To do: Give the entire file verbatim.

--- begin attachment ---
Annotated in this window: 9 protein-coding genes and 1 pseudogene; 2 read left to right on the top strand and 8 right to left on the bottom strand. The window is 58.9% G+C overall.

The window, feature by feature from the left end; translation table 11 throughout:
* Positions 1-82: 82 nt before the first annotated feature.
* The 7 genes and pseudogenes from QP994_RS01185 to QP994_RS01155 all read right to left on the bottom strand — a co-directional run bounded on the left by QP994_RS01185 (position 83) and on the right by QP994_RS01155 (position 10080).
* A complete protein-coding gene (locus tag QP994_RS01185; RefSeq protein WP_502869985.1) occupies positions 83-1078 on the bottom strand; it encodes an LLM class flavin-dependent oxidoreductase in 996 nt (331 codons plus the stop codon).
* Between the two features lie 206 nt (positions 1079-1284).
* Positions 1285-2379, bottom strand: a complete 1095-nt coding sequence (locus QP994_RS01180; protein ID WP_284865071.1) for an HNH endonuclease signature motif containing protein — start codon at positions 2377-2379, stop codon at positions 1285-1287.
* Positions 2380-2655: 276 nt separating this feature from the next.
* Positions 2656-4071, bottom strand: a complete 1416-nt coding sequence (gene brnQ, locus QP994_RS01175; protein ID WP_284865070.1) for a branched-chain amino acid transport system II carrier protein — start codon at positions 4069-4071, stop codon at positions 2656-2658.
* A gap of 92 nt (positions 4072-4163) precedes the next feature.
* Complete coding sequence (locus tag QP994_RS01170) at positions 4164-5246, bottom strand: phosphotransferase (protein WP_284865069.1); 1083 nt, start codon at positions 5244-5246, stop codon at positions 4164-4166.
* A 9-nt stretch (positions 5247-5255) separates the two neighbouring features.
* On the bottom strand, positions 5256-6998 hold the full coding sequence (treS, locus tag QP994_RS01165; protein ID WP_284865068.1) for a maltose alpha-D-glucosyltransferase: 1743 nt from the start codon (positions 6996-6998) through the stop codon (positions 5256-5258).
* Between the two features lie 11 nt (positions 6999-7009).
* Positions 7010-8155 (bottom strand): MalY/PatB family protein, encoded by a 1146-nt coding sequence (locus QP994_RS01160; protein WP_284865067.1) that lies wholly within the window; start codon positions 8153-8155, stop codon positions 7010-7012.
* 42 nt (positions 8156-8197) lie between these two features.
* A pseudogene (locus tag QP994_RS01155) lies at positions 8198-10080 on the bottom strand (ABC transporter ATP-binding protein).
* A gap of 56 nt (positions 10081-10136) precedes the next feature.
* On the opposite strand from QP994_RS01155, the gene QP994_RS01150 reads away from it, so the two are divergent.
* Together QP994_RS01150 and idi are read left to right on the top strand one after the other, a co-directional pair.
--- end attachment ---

Annotated in this window: 9 protein-coding genes and 1 pseudogene; 2 read left to right on the top strand and 8 right to left on the bottom strand. The window is 58.9% G+C overall.

The window, feature by feature from the left end; translation table 11 throughout:
* Positions 1-82: 82 nt before the first annotated feature.
* The 7 genes and pseudogenes from QP994_RS01185 to QP994_RS01155 all read right to left on the bottom strand — a co-directional run bounded on the left by QP994_RS01185 (position 83) and on the right by QP994_RS01155 (position 10080).
* A complete protein-coding gene (locus tag QP994_RS01185; RefSeq protein WP_502869985.1) occupies positions 83-1078 on the bottom strand; it encodes an LLM class flavin-dependent oxidoreductase in 996 nt (331 codons plus the stop codon).
* Between the two features lie 206 nt (positions 1079-1284).
* Positions 1285-2379, bottom strand: a complete 1095-nt coding sequence (locus QP994_RS01180; protein ID WP_284865071.1) for an HNH endonuclease signature motif containing protein — start codon at positions 2377-2379, stop codon at positions 1285-1287.
* Positions 2380-2655: 276 nt separating this feature from the next.
* Positions 2656-4071, bottom strand: a complete 1416-nt coding sequence (gene brnQ, locus QP994_RS01175; protein ID WP_284865070.1) for a branched-chain amino acid transport system II carrier protein — start codon at positions 4069-4071, stop codon at positions 2656-2658.
* A gap of 92 nt (positions 4072-4163) precedes the next feature.
* Complete coding sequence (locus tag QP994_RS01170) at positions 4164-5246, bottom strand: phosphotransferase (protein WP_284865069.1); 1083 nt, start codon at positions 5244-5246, stop codon at positions 4164-4166.
* A 9-nt stretch (positions 5247-5255) separates the two neighbouring features.
* On the bottom strand, positions 5256-6998 hold the full coding sequence (treS, locus tag QP994_RS01165; protein ID WP_284865068.1) for a maltose alpha-D-glucosyltransferase: 1743 nt from the start codon (positions 6996-6998) through the stop codon (positions 5256-5258).
* Between the two features lie 11 nt (positions 6999-7009).
* Positions 7010-8155 (bottom strand): MalY/PatB family protein, encoded by a 1146-nt coding sequence (locus QP994_RS01160; protein WP_284865067.1) that lies wholly within the window; start codon positions 8153-8155, stop codon positions 7010-7012.
* 42 nt (positions 8156-8197) lie between these two features.
* A pseudogene (locus tag QP994_RS01155) lies at positions 8198-10080 on the bottom strand (ABC transporter ATP-binding protein).
* A gap of 56 nt (positions 10081-10136) precedes the next feature.
* On the opposite strand from QP994_RS01155, the gene QP994_RS01150 reads away from it, so the two are divergent.
* Together QP994_RS01150 and idi are read left to right on the top strand one after the other, a co-directional pair.